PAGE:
Keep lighthouse where it is

Regarding the recent Press editorial, “Consider moving East Point Lighthouse inland to protect it”:

Interesting article but disturbing.

The light is still used for navigation, the location is a tourist attraction, wildlife is a big draw, the tour of the lighthouse is wonderful.

Also would like to point out most weekends the cars are parked all the way out to the main road so it is visited a lot.

Some groups make that as an end point destination (car clubs, etc.). We drive 45-plus minutes to visit and hit a local restaurant. We come for the view, to see osprey nesting or just to chat with the volunteers that man it.

To move it would be ludicrous.

We shouldn’t lose another landmark to disinterest or ignorance.

And there are actually people who take local pride in having a historic site that gives them an identity.

Bernadine Visalli

Mullica Hill

Wind energy destroys

Jersey tomatoes, vanquished by winter, will return. Nor will they be vanquished as second best with the rest, disregarding pronouncement by Stockton University Sustainability and their sustainable greenhouse trials. However, with sustainability, there’s more at stake than tomatoes.

Sustainability promotes wind powered turbines to generate electric power. Any clean air benefit is offset by their manufacture emissions and destruction of natural resources.

Is it sustainable for these behemoth turbine trolls to disrupt and swath-off our ocean? The open ocean will be jeopardized as a special place that is readily accessible in many forms. Society will be tangibly and intangibly poorer for this loss. Turbines with slums of massive platforms will create habitats for species to exist out-of-step with ocean ecology, generating negative impacts.

Armies of behemoth trolls are approved to castrate mountaintops across New York and artificially inseminate pedestals for support. Permits approved allow some killing of golden and bald eagles. Maybe this behemoth troll is the symbol of the country, where big money openly and wantonly controls public trust and resources.

The grid is an inviting host for the parasitic money-sucking turbine troll. Turbine cables necessitate an expanded grid, in doing so convert land and destroy critical natural resources. The winged-behemoth tentacles of the grid seek to grab and bore-in to destroy the ecoscape. That’s OK, but maybe not for our children’s children, when they wonder what happened to the open ocean and forested peaks.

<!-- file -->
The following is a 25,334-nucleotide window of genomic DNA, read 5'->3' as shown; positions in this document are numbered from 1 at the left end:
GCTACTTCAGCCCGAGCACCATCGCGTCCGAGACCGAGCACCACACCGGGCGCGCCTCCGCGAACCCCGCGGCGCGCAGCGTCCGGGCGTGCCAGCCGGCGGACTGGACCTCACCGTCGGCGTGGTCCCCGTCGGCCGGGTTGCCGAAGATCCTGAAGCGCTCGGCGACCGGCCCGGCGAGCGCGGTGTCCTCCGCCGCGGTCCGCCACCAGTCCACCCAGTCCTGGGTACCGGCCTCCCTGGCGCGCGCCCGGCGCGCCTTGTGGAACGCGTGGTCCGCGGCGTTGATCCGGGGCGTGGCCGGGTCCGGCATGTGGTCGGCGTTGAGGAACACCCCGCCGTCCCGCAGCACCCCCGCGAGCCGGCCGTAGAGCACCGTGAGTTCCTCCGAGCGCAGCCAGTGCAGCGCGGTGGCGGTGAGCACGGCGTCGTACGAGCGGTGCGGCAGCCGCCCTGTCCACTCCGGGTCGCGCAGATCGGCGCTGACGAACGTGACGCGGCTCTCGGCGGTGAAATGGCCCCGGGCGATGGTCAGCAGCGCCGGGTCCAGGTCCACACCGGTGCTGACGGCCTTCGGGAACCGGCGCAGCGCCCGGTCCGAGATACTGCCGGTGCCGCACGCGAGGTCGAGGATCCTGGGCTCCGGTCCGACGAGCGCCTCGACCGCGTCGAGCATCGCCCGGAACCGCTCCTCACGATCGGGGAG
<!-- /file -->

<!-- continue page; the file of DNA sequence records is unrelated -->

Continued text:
The energy business is not capitalized for effective and direct use by the consumer for conservation and grid-independent technologies. Funding for these technologies needs to equal that for so-called sustainable energy developers. The technology is there, it’s just not here!

Our representatives need to remodel the grid with technologies focused on the consumer. Shame on them for soiling the party plank of environmental protection in-trade for the big-business stick. Stop subsidizing the turbine industry. Saving the environment is not an excuse for mass destruction of natural resources.

Francis Donohue

Port Norris

Mays Landing events shouldn’t pay for cops

After recently attending the Mays Landing Merchants Association’s monthly meeting, I had the pleasure of listening to a variety of events the association offers free of charge to the public. These events require many hours of volunteer work and fundraising so that the community can enjoy them.

One expense, listed on the agenda, stuck out: $3,000 paid to the Hamilton Township Police Department for stationing officers at one event. I question the logic of charging a charitable organization made up of Hamilton Township business owners who already pay taxes that cover the officer salaries.

As an alternative, why not assign officers who are already on duty to be stationed at these events? Near the close of the merchants meeting, acting Police Chief Greg Ciambrone stated how much the department loves working with the Merchants Association. The group is paying them twice so their appreciation comes at a price.

Peggy Capone

Mays Landing

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